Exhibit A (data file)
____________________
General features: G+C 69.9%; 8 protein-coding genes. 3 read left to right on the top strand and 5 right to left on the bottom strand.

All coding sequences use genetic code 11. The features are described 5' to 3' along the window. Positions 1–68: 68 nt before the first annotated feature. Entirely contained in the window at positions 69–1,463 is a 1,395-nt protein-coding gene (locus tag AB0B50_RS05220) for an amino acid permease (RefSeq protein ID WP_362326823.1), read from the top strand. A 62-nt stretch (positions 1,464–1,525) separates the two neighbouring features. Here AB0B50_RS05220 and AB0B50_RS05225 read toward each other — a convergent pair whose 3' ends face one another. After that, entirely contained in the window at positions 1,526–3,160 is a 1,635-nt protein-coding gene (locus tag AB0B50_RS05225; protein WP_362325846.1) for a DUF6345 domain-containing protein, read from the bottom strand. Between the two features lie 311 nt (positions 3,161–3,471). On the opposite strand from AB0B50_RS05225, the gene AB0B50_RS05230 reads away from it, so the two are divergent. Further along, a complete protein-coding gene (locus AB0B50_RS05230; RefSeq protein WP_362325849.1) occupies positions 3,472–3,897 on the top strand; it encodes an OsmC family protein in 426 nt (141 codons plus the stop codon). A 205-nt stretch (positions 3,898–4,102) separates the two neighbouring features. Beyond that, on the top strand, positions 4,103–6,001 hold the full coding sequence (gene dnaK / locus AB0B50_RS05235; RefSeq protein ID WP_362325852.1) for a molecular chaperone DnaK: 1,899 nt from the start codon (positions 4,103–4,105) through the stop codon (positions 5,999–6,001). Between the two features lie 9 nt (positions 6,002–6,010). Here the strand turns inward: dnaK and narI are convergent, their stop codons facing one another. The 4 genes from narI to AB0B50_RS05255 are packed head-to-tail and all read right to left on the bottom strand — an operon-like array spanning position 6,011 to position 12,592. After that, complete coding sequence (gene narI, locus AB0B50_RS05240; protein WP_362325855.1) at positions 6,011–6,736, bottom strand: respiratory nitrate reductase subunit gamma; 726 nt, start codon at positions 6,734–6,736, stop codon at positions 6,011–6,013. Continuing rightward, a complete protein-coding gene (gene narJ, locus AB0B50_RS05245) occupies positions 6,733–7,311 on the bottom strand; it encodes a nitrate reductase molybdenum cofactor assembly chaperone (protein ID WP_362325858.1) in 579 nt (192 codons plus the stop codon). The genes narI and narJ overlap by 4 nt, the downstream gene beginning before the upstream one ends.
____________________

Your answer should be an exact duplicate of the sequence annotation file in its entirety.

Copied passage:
General features: G+C 69.9%; 8 protein-coding genes. 3 read left to right on the top strand and 5 right to left on the bottom strand.

All coding sequences use genetic code 11. The features are described 5' to 3' along the window. Positions 1–68: 68 nt before the first annotated feature. Entirely contained in the window at positions 69–1,463 is a 1,395-nt protein-coding gene (locus tag AB0B50_RS05220) for an amino acid permease (RefSeq protein ID WP_362326823.1), read from the top strand. A 62-nt stretch (positions 1,464–1,525) separates the two neighbouring features. Here AB0B50_RS05220 and AB0B50_RS05225 read toward each other — a convergent pair whose 3' ends face one another. After that, entirely contained in the window at positions 1,526–3,160 is a 1,635-nt protein-coding gene (locus tag AB0B50_RS05225; protein WP_362325846.1) for a DUF6345 domain-containing protein, read from the bottom strand. Between the two features lie 311 nt (positions 3,161–3,471). On the opposite strand from AB0B50_RS05225, the gene AB0B50_RS05230 reads away from it, so the two are divergent. Further along, a complete protein-coding gene (locus AB0B50_RS05230; RefSeq protein WP_362325849.1) occupies positions 3,472–3,897 on the top strand; it encodes an OsmC family protein in 426 nt (141 codons plus the stop codon). A 205-nt stretch (positions 3,898–4,102) separates the two neighbouring features. Beyond that, on the top strand, positions 4,103–6,001 hold the full coding sequence (gene dnaK / locus AB0B50_RS05235; RefSeq protein ID WP_362325852.1) for a molecular chaperone DnaK: 1,899 nt from the start codon (positions 4,103–4,105) through the stop codon (positions 5,999–6,001). Between the two features lie 9 nt (positions 6,002–6,010). Here the strand turns inward: dnaK and narI are convergent, their stop codons facing one another. The 4 genes from narI to AB0B50_RS05255 are packed head-to-tail and all read right to left on the bottom strand — an operon-like array spanning position 6,011 to position 12,592. After that, complete coding sequence (gene narI, locus AB0B50_RS05240; protein WP_362325855.1) at positions 6,011–6,736, bottom strand: respiratory nitrate reductase subunit gamma; 726 nt, start codon at positions 6,734–6,736, stop codon at positions 6,011–6,013. Continuing rightward, a complete protein-coding gene (gene narJ, locus AB0B50_RS05245) occupies positions 6,733–7,311 on the bottom strand; it encodes a nitrate reductase molybdenum cofactor assembly chaperone (protein ID WP_362325858.1) in 579 nt (192 codons plus the stop codon). The genes narI and narJ overlap by 4 nt, the downstream gene beginning before the upstream one ends.